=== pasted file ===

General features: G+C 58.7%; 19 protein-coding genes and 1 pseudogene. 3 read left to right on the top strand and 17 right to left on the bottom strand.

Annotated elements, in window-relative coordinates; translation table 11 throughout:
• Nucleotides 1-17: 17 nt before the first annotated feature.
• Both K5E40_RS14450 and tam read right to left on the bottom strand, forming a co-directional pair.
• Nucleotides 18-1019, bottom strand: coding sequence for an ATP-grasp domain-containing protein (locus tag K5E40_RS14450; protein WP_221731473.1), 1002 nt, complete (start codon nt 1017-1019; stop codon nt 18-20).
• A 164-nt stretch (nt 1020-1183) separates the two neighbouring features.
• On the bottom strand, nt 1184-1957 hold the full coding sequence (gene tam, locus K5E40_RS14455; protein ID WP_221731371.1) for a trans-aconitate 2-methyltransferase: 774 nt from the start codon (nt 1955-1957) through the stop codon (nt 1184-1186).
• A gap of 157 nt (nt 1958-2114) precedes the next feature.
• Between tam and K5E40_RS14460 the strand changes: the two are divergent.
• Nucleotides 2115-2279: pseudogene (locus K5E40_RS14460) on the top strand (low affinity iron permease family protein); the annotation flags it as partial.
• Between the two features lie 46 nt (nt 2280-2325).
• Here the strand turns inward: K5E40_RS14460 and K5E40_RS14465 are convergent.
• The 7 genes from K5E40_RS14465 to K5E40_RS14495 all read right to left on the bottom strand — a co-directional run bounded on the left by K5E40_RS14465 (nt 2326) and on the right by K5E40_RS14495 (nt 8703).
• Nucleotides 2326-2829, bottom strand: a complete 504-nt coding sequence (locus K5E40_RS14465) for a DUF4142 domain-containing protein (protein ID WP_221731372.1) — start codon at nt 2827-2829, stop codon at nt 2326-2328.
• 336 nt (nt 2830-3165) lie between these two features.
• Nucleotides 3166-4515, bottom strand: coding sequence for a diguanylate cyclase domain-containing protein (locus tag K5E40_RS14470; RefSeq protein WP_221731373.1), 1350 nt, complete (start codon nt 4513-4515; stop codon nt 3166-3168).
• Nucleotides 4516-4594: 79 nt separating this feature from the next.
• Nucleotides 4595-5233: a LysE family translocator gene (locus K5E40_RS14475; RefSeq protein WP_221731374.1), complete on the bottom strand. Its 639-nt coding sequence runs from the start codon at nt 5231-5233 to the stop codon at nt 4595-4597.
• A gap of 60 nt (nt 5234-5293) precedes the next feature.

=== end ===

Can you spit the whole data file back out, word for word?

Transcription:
General features: G+C 58.7%; 19 protein-coding genes and 1 pseudogene. 3 read left to right on the top strand and 17 right to left on the bottom strand.

Annotated elements, in window-relative coordinates; translation table 11 throughout:
• Nucleotides 1-17: 17 nt before the first annotated feature.
• Both K5E40_RS14450 and tam read right to left on the bottom strand, forming a co-directional pair.
• Nucleotides 18-1019, bottom strand: coding sequence for an ATP-grasp domain-containing protein (locus tag K5E40_RS14450; protein WP_221731473.1), 1002 nt, complete (start codon nt 1017-1019; stop codon nt 18-20).
• A 164-nt stretch (nt 1020-1183) separates the two neighbouring features.
• On the bottom strand, nt 1184-1957 hold the full coding sequence (gene tam, locus K5E40_RS14455; protein ID WP_221731371.1) for a trans-aconitate 2-methyltransferase: 774 nt from the start codon (nt 1955-1957) through the stop codon (nt 1184-1186).
• A gap of 157 nt (nt 1958-2114) precedes the next feature.
• Between tam and K5E40_RS14460 the strand changes: the two are divergent.
• Nucleotides 2115-2279: pseudogene (locus K5E40_RS14460) on the top strand (low affinity iron permease family protein); the annotation flags it as partial.
• Between the two features lie 46 nt (nt 2280-2325).
• Here the strand turns inward: K5E40_RS14460 and K5E40_RS14465 are convergent.
• The 7 genes from K5E40_RS14465 to K5E40_RS14495 all read right to left on the bottom strand — a co-directional run bounded on the left by K5E40_RS14465 (nt 2326) and on the right by K5E40_RS14495 (nt 8703).
• Nucleotides 2326-2829, bottom strand: a complete 504-nt coding sequence (locus K5E40_RS14465) for a DUF4142 domain-containing protein (protein ID WP_221731372.1) — start codon at nt 2827-2829, stop codon at nt 2326-2328.
• 336 nt (nt 2830-3165) lie between these two features.
• Nucleotides 3166-4515, bottom strand: coding sequence for a diguanylate cyclase domain-containing protein (locus tag K5E40_RS14470; RefSeq protein WP_221731373.1), 1350 nt, complete (start codon nt 4513-4515; stop codon nt 3166-3168).
• Nucleotides 4516-4594: 79 nt separating this feature from the next.
• Nucleotides 4595-5233: a LysE family translocator gene (locus K5E40_RS14475; RefSeq protein WP_221731374.1), complete on the bottom strand. Its 639-nt coding sequence runs from the start codon at nt 5231-5233 to the stop codon at nt 4595-4597.
• A gap of 60 nt (nt 5234-5293) precedes the next feature.